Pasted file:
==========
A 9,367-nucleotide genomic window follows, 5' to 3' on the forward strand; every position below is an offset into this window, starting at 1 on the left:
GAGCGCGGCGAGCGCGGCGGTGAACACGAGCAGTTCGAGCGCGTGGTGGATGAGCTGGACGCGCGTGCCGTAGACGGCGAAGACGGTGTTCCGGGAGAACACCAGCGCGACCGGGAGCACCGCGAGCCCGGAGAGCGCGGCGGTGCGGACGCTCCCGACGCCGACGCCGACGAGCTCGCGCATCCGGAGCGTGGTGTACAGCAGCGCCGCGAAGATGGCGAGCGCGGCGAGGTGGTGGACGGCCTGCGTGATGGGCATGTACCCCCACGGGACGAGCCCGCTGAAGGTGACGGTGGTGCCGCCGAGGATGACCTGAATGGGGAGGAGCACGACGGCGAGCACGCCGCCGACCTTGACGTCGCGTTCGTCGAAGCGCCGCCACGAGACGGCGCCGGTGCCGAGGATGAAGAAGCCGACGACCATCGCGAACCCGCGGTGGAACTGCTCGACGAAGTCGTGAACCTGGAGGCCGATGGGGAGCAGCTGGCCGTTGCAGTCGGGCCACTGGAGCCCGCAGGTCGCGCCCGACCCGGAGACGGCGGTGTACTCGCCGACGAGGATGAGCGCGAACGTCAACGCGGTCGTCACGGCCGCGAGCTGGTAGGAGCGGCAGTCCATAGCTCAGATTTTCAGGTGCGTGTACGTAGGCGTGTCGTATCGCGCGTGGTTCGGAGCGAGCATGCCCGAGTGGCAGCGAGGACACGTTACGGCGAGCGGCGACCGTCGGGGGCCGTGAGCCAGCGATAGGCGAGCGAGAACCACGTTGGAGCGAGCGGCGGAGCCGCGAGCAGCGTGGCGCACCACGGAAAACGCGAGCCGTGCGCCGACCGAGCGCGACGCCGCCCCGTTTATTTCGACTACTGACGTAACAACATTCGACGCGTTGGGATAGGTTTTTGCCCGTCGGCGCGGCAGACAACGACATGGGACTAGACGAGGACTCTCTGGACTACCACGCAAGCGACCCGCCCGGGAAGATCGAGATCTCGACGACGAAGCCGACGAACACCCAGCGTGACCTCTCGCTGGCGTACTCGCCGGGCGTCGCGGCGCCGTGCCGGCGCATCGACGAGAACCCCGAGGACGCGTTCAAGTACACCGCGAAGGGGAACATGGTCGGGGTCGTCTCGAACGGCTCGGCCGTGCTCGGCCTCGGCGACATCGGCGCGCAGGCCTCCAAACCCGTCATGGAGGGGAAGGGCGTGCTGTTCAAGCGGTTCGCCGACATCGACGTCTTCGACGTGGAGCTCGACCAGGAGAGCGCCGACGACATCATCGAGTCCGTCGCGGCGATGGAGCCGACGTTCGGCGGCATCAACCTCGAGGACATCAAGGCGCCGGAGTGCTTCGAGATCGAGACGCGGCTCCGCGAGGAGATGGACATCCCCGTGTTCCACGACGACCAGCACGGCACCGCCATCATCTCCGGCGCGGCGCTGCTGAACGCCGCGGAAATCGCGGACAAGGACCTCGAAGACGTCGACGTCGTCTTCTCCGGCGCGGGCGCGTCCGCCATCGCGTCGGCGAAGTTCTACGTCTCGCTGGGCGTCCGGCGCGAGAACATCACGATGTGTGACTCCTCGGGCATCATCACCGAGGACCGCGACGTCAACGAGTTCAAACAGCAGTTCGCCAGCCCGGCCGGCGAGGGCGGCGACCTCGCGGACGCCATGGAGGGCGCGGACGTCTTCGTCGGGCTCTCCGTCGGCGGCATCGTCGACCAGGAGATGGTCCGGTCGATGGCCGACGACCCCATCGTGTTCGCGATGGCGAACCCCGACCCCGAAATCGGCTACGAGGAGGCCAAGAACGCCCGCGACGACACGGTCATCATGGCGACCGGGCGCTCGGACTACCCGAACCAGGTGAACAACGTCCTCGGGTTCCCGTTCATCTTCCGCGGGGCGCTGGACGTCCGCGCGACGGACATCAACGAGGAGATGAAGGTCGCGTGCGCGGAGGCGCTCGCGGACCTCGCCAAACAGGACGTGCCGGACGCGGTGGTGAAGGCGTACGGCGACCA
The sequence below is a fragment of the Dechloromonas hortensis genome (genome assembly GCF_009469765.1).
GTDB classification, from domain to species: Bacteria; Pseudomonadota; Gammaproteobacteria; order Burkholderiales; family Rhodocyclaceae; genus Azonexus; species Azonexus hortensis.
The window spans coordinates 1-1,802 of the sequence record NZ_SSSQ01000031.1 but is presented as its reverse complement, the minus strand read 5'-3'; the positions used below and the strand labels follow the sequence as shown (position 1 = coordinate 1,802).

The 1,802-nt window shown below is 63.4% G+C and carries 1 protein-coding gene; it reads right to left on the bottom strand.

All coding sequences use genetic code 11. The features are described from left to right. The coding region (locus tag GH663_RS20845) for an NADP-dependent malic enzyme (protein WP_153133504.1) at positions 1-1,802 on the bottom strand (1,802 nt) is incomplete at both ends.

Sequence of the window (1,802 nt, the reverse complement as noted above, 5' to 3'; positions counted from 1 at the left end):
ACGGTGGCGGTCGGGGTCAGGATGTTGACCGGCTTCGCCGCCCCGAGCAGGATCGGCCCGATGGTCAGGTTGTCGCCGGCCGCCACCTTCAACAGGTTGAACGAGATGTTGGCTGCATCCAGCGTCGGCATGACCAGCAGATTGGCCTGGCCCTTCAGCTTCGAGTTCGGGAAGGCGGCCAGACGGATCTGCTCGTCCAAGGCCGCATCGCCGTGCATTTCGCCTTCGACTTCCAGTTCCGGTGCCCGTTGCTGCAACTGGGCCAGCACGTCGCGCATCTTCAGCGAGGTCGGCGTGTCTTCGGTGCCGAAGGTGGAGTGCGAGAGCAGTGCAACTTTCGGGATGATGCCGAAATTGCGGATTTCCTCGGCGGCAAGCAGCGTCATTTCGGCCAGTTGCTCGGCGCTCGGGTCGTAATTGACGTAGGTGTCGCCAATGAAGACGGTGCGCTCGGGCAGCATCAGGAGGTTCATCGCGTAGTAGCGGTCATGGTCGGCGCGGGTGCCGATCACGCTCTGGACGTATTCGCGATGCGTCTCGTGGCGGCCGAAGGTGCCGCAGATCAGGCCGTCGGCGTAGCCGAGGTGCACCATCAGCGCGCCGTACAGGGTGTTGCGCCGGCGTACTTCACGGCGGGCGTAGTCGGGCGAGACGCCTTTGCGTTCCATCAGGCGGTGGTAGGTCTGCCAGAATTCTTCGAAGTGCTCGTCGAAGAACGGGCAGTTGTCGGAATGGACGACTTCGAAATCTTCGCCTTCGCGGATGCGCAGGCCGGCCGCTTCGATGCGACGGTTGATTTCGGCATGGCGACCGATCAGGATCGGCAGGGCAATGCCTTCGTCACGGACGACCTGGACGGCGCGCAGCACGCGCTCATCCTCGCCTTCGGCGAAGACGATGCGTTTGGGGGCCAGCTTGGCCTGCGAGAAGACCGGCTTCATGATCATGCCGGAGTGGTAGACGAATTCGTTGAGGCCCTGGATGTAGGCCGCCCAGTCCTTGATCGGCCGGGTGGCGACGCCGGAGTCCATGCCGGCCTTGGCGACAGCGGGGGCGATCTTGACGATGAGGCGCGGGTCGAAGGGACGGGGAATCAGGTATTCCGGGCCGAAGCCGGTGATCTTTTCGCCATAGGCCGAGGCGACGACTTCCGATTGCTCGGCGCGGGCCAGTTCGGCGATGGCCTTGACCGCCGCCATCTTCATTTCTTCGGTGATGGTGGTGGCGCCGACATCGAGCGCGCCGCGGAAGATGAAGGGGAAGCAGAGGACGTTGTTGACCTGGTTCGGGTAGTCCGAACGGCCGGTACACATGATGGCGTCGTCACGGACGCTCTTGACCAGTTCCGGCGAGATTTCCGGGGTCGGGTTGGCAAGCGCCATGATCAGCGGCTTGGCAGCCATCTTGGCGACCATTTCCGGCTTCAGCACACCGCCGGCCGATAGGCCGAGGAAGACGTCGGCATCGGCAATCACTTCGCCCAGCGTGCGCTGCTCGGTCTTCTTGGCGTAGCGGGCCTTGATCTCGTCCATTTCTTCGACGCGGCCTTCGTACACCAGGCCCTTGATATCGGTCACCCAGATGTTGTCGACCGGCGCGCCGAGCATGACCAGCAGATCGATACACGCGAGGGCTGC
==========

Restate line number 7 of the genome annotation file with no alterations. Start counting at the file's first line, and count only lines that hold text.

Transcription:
All coding sequences use genetic code 11. The features are described from left to right. The coding region (locus tag GH663_RS20845) for an NADP-dependent malic enzyme (protein WP_153133504.1) at positions 1-1,802 on the bottom strand (1,802 nt) is incomplete at both ends.